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A love for Regatta

Even at 85, Regatta’s Heitz
still lends a helping hand

The retired engineer created
blackout clock for Unlimiteds

By Michella Marino
Contributing Writer

(June 2006) – Wilbur Heitz of Madison, Ind., has been hanging around the hydroplane boat racing scene for well over half a century. He’s seen a lot of changes over the years and has even spurred many important changes in the sport himself.

Mary and Wilbur Heitz

Photo by Don Ward

Wilbur Heitz and his wife, Mary,
used to travel the Unlimited
hydroplane circuit to assist in timing.

At 85, Heitz is the oldest continuous member of the Madison Regatta Inc. This year marks his 50th year with the local organization. According to his son, Michael Heitz, also a Regatta committee member, “He’s given so much of himself and of his time to the Regatta.”
Heitz has served in the past as Regatta president and race chairman, and he still belongs to the Board of Directors while heading up the Sound System Committee.
“He’s pretty much done everything,” said Michael, who assists his father with the sound system lining the riverbank each year.
Heitz has always been interested in boats and the Ohio River, but his electrical expertise got him started with the Regatta. He worked as an electrician for the Regatta, and this led him into the scoring and timing aspects of the sport.
When Heitz first became involved in Unlimited hydroplane racing, the starting clock used in Madison was sponsored and paid for by the Martini and Rossi liquor company. It was an expensive mechanical clock that was used around the circuit and that Heitz claims was “a mechanical nightmare to keep going.”
He decided that surely there must be a better way, so he created an electric clock, called the blackout clock. A 1988 article in the Unlimited NewJournal magazine describes the blackout clock as “a black disk behind an orange clock face, with a split slot in the front so the black comes out eventually.”
He also created a digital clock, but the blackout clock stuck around and was adopted by the circuit.

Wilbur Heitz

Photo by Michelle Marino

Wilbur Heitz poses with the
blackout starting clock he created.

After creating the much-improved clock, Heitz and his wife, Mary, traveled the racing circuit together with the blackout clock. Friends of the couple from Cincinnati were in charge of the timing for the races, but when the husband passed away, the Heitzes took over the timing. “At that time we used stopwatches, which were not state of the art anymore,” he said.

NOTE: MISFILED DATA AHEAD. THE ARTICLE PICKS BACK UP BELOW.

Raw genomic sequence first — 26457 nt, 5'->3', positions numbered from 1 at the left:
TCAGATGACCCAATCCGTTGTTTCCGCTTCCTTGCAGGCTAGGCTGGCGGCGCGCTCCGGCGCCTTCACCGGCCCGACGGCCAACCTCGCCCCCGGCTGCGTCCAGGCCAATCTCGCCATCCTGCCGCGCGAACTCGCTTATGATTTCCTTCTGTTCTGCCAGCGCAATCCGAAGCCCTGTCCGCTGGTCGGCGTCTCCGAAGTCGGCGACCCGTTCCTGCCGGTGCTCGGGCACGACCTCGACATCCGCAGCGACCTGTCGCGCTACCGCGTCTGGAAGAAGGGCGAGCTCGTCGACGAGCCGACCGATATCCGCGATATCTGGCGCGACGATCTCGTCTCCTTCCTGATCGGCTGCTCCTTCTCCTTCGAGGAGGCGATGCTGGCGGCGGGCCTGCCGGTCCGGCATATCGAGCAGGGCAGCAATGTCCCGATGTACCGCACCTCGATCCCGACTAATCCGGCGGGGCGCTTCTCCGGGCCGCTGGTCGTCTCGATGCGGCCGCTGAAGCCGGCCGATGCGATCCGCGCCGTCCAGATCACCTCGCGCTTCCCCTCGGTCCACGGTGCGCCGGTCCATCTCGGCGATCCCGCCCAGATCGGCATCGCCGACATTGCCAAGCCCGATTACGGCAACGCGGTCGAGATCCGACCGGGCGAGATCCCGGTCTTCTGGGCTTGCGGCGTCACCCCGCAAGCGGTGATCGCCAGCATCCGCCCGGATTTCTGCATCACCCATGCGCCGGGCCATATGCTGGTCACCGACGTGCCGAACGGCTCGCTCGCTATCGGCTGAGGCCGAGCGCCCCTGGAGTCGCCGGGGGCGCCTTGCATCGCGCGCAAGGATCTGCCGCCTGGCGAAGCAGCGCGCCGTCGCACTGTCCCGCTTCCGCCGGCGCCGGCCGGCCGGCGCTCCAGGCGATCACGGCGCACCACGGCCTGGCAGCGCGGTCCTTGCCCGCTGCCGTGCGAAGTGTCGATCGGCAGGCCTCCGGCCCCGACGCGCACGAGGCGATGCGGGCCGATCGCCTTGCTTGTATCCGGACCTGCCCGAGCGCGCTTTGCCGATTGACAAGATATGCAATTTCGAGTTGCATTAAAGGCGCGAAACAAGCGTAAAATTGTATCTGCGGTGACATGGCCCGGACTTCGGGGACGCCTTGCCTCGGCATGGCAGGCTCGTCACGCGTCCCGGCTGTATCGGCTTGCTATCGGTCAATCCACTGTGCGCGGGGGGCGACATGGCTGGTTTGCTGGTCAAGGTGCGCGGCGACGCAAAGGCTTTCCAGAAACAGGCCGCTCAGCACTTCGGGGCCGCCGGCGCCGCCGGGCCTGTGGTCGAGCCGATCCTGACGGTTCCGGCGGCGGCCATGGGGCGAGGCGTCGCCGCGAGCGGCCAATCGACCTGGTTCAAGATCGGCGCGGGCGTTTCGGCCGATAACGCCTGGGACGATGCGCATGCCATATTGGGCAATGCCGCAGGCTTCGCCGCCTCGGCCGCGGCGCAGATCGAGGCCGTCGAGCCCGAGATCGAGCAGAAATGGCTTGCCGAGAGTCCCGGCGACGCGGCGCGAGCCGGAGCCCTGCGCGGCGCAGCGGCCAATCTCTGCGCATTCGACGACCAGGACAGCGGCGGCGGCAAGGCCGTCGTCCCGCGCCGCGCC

Heitz had another friend in Seattle who was a computer programmer for the Boeing aircraft company. Together, they created a timing program on the now-outdated Commodore 64 computer that provided immediate results. Michael Heitz said, “My father was the one who brought hydroplane racing into the electronic era.”
Several years ago, Wilbur and Mary were rewarded for their hard work in the hydroplane racing field by receiving the Lifetime Achievement Award for Unlimited Hydroplane Racing.
Heitz and Mary spent 32 years traveling the racing circuit but he still held a full-time job in Madison. He worked at Indiana-Kentucky Electric Corp. for many years and obtained an engineering degree from the University of Louisville later in life. Heitz retired from Hanover College as the Superintendent of Buildings and Grounds. The Heitzes used racing as an excuse for vacation. They managed to work races in Hawaii 10 times along with traveling via motor home all over the United States and catching such wonderful sights as Yellowstone National Park and the Grand Canyon.
In 1999, the original blackout clock Heitz designed and created was brought out of retirement for the filming of the movie “Madison.” The movie crew heard that the clock was in Regatta storage. “The movie people set it up and made it work,” Heitz said.
The elder Heitz can even be seen in the film standing in front of his own blackout clock. The clock was also used in the 2005 race in what represented a return to that earlier technology.
Although Heitz is enjoying his retirement, it doesn’t mean he’s slowing down. Heitz is still in charge of the sound system for the Madison Regatta. He’s responsible for setting up 32 speakers and seven amps. A few speakers are left up on high poles year round, but Heitz started setting up others in June with the hope of having all the speakers set up by the Monday prior to the race.
Heitz has been a part of much of the Madison Regatta’s past, but for the future he’d really like to see a national title sponsor step in. “It’s hard every year to pay for it, so a nice national sponsor would help,” he said.
Several smaller sponsors help, financially, but the Regatta is still looking for the one big sponsor. “I think the Regatta brings a lot of people to Madison to see the scenic beauty.” He believes it’s good for the city because “I wouldn’t do it if I didn’t.”

Back to 2006 Madison Regatta Articles.

 

 

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